Snapchat has launched an initiative to redesign its core camera technology to make it better able to capture a wide range of skin tones, the company tells Axios.
Why it matters: Around 5 billion pictures are taken using Snapchat's camera each day. Those images form the starting point for how many people see themselves, their friends and their world.
Historically, the chemical processes behind film development used light skin as its chemical baseline — basically optimizing for whiteness, a legacy that continues today, says Snapchat engineer Bertrand Saint-Preux.
- "The camera is, in fact, racist," Saint-Preux said.
Between the lines: Film cameras eventually got better at exposing for darker tones, but not as part of a concerted effort to make things more equitable for people. Rather, it was complaints from chocolate makers and photographers shooting other dark subjects that pushed the industry to do better.
- The early days of digital photography were similarly fraught. Some HP webcams, as well as Microsoft's Kinect, promised the ability to detect faces, but had trouble doing so with people of darker skin tones.
- Technology, though, has made strides in recent years that should aid the effort, including high dynamic range and the ability to fuse multiple captures to create a single image.
For Snapchat, the "inclusive camera" effort is broader than just capturing dark skin as well as light skin. It means identifying and removing biased assumptions (e.g. that smaller, thinner noses are better) when automatically adjusting people's appearance.
- The company still wants people to have flexibility, but wants to make a high-quality true image the starting point and then put the controls in the hands of the individual.
- The companywide effort started with a presentation made to top executives by Saint-Preux last summer in the wake of the George Floyd protests.
How it works: Snapchat is working with several noted directors of photography from the film industry to learn techniques they use to best capture actors with darker skin tones. Among the projects that are in development or testing:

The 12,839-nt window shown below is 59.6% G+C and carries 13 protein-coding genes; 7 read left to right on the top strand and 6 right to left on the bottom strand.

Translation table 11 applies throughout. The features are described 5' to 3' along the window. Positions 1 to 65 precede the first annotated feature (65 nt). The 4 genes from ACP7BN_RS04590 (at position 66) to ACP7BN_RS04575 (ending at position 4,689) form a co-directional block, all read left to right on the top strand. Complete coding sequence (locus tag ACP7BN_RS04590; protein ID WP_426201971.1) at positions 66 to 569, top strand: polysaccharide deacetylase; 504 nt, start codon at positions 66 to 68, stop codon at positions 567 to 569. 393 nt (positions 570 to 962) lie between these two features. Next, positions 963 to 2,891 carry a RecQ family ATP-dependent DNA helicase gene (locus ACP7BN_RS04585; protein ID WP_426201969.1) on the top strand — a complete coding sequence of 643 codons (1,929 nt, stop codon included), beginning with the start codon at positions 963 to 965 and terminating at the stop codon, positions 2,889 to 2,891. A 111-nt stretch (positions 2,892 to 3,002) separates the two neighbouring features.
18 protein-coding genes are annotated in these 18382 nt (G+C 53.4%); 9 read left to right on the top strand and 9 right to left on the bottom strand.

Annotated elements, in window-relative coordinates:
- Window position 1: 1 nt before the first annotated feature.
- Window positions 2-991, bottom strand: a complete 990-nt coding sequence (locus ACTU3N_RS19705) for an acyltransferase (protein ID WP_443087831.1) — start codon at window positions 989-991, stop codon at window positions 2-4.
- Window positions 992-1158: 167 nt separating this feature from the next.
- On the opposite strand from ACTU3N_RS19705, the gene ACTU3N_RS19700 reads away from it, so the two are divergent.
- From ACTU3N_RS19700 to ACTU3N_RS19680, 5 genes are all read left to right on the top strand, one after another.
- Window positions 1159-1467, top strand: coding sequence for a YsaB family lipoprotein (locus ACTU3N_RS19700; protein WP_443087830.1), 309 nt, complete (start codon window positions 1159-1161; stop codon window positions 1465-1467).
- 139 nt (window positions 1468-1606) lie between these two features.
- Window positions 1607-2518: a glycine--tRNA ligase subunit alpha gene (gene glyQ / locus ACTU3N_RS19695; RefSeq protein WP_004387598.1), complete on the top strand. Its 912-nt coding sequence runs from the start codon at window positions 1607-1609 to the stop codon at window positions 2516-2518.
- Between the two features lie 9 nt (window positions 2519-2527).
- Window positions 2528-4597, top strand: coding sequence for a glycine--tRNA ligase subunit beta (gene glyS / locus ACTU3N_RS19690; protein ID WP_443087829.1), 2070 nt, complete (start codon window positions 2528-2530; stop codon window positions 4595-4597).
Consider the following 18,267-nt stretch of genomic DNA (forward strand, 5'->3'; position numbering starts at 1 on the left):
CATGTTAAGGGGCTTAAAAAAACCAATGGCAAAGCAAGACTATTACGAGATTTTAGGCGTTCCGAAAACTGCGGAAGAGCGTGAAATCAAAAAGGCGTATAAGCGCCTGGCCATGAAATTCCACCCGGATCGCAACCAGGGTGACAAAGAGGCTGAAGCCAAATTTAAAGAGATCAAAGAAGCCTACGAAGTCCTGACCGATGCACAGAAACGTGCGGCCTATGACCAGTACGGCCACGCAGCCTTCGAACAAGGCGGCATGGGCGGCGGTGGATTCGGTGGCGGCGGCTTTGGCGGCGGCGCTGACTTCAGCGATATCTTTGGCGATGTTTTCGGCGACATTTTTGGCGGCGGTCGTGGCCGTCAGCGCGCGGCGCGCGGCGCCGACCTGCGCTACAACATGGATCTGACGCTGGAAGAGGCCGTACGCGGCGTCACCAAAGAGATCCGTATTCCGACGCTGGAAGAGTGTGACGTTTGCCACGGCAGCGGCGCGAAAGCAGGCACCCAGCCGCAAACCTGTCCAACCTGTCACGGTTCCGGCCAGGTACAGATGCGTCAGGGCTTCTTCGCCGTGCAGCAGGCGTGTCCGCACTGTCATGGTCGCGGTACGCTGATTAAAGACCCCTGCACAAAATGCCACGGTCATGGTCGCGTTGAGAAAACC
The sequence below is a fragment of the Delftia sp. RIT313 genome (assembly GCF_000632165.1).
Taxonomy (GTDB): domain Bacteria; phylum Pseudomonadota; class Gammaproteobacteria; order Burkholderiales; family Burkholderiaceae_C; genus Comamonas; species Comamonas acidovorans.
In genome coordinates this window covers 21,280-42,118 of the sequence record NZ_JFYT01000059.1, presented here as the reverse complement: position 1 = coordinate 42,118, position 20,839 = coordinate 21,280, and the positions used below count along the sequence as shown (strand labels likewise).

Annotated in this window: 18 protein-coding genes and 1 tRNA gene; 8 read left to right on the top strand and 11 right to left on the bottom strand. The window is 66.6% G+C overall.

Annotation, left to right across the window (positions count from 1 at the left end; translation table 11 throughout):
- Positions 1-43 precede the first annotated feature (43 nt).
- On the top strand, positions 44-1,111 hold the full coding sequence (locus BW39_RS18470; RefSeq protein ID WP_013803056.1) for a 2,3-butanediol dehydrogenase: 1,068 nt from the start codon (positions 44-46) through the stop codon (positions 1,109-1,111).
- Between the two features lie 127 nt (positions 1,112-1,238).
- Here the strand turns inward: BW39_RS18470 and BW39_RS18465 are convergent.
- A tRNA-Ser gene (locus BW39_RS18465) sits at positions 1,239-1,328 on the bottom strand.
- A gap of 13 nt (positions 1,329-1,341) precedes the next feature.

- Developing techniques to adjust images after they have been captured, such as correcting brightness and exposure to create a more balanced image.
- Improving the selfie camera’s ability to capture low light by making adjustments to the front flash. So, for example, if someone was taking a selfie in a dark room, the display would use the right type of lightwaves to properly illuminate their skin tone.
- Another key area involves machine learning systems and how those systems are optimized. If you tell a computer to optimize for the best average result in photos — which is what many algorithms do — it will make most people appear better and not worry if some people at the margins have a poor result.
- On the flip side, if you focus on getting the quality of everyone's image above a certain threshold, you will produce a more equitable result.
Yes, but: Snapchat readily acknowledges its track record is far from perfect. This is the same company that released a digital blackface Bob Marley feature for 4/20 several years ago, and just last year had to apologize for a Juneteenth filter that asked subjects to "smile" while they break free from chains.
- "We are very mindful of our past mistakes and are applying what we've learned to all of our efforts to build more inclusive design processes, systems and products," Snapchat told me.
What's next: Snapchat is working on a variety of efforts that will take longer to bring to market. One part is expanding the inclusive camera effort to other groups, such as ensuring that those with glasses or other assistive aids can fully use the company's filters.
- Snap is also looking for how it might enable outside developers and partners to take advantage of the tools it is creating internally.